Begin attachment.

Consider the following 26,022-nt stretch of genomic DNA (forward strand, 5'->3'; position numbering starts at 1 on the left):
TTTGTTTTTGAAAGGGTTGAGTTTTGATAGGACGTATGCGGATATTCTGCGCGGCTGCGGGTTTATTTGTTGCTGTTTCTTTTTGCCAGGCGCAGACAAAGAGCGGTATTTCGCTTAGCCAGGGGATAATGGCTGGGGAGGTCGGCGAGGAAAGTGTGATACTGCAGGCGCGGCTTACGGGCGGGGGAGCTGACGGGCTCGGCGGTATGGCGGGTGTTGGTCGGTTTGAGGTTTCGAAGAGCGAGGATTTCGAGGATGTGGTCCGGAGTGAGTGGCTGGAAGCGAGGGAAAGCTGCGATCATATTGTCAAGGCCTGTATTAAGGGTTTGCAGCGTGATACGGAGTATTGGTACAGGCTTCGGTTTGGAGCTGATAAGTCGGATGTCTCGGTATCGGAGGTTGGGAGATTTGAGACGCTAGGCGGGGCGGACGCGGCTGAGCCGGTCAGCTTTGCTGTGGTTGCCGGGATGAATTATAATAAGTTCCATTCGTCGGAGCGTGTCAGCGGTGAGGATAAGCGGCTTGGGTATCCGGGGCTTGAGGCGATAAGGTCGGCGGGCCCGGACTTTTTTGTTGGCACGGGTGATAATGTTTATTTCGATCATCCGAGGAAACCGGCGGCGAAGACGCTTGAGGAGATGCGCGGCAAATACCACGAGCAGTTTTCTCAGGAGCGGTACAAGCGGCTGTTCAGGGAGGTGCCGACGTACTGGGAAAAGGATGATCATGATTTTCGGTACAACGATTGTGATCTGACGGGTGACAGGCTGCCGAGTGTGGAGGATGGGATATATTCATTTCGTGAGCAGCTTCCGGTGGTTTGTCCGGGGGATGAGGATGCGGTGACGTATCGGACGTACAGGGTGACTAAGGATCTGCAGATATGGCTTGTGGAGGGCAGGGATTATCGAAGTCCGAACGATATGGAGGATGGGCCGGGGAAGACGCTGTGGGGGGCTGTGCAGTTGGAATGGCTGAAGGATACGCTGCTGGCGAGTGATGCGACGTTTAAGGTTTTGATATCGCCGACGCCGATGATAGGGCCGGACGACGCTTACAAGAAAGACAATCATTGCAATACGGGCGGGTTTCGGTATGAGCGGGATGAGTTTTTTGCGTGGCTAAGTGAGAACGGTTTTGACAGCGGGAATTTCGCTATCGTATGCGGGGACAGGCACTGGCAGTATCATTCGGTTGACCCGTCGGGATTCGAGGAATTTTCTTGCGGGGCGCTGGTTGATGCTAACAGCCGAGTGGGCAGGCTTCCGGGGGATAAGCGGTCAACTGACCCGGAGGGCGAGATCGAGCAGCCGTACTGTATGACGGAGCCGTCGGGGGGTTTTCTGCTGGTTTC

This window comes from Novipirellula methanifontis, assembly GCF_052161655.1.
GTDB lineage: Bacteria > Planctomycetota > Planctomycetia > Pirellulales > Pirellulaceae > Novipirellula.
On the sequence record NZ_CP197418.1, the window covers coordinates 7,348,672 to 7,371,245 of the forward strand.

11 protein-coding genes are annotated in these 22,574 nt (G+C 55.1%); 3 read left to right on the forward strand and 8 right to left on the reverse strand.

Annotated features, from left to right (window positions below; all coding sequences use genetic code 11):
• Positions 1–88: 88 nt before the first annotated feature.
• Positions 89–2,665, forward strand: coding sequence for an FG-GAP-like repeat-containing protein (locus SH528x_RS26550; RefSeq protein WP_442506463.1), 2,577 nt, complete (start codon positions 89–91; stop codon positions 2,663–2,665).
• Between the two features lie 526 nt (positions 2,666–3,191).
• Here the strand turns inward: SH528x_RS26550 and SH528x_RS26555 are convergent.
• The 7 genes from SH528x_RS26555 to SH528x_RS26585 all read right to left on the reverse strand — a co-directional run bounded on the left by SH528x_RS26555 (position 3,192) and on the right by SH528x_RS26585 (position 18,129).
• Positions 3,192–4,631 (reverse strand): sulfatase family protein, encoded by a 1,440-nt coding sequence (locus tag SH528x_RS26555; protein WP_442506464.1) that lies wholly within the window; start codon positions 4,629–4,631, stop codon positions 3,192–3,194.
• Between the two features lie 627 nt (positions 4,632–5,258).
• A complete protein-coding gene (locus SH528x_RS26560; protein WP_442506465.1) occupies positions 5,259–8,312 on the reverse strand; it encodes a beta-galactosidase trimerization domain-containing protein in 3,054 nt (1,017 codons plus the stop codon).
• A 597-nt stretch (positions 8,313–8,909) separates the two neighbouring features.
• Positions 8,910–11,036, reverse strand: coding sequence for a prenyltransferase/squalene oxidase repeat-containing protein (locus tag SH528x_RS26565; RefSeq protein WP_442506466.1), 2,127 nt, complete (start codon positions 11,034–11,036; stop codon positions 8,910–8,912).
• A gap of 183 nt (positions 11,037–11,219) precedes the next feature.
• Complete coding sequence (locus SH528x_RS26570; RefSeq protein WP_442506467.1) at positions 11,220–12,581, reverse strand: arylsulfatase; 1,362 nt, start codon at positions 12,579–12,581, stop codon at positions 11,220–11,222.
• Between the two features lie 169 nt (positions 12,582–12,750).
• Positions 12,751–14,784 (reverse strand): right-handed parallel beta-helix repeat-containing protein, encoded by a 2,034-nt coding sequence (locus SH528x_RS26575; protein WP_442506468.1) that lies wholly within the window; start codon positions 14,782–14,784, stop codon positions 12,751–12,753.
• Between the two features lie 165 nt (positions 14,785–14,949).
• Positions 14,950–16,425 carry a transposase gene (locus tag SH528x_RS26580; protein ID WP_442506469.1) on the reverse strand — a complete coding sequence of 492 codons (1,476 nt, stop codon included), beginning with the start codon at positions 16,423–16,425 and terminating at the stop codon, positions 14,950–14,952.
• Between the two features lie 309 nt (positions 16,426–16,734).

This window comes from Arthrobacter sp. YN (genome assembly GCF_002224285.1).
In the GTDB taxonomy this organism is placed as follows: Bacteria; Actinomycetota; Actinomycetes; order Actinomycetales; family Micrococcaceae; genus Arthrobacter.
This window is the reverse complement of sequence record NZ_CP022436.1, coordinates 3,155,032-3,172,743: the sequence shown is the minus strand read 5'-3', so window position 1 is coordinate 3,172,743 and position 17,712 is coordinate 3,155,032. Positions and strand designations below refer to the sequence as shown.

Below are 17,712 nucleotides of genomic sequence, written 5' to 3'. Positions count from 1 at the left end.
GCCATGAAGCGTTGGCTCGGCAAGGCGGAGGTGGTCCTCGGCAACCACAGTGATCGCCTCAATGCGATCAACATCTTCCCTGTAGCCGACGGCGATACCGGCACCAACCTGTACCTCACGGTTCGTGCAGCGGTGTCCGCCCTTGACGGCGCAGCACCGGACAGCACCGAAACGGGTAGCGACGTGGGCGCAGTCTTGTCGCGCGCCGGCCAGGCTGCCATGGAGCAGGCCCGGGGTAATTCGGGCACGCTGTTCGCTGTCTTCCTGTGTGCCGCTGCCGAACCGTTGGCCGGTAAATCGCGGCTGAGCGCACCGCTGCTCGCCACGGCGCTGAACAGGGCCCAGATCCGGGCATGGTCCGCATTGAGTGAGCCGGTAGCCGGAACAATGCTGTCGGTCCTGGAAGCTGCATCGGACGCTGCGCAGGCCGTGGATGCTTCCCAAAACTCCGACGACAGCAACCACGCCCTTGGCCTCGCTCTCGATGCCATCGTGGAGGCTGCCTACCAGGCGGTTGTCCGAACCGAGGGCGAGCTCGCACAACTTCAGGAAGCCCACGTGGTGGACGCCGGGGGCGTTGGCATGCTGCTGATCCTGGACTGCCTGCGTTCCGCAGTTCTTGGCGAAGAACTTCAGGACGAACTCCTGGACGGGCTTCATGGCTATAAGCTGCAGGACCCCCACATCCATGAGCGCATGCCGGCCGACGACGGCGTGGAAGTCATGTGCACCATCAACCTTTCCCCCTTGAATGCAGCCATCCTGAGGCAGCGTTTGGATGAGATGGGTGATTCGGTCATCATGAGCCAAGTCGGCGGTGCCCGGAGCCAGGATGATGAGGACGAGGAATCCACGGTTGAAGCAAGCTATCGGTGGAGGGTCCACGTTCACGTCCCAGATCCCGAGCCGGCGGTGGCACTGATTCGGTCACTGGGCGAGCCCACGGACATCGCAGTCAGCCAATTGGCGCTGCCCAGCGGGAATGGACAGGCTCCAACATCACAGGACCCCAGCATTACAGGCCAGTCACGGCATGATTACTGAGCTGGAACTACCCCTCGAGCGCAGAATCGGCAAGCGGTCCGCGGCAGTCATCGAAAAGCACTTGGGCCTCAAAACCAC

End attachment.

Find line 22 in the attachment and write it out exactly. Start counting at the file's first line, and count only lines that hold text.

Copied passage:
• Between the two features lie 165 nt (positions 14,785–14,949).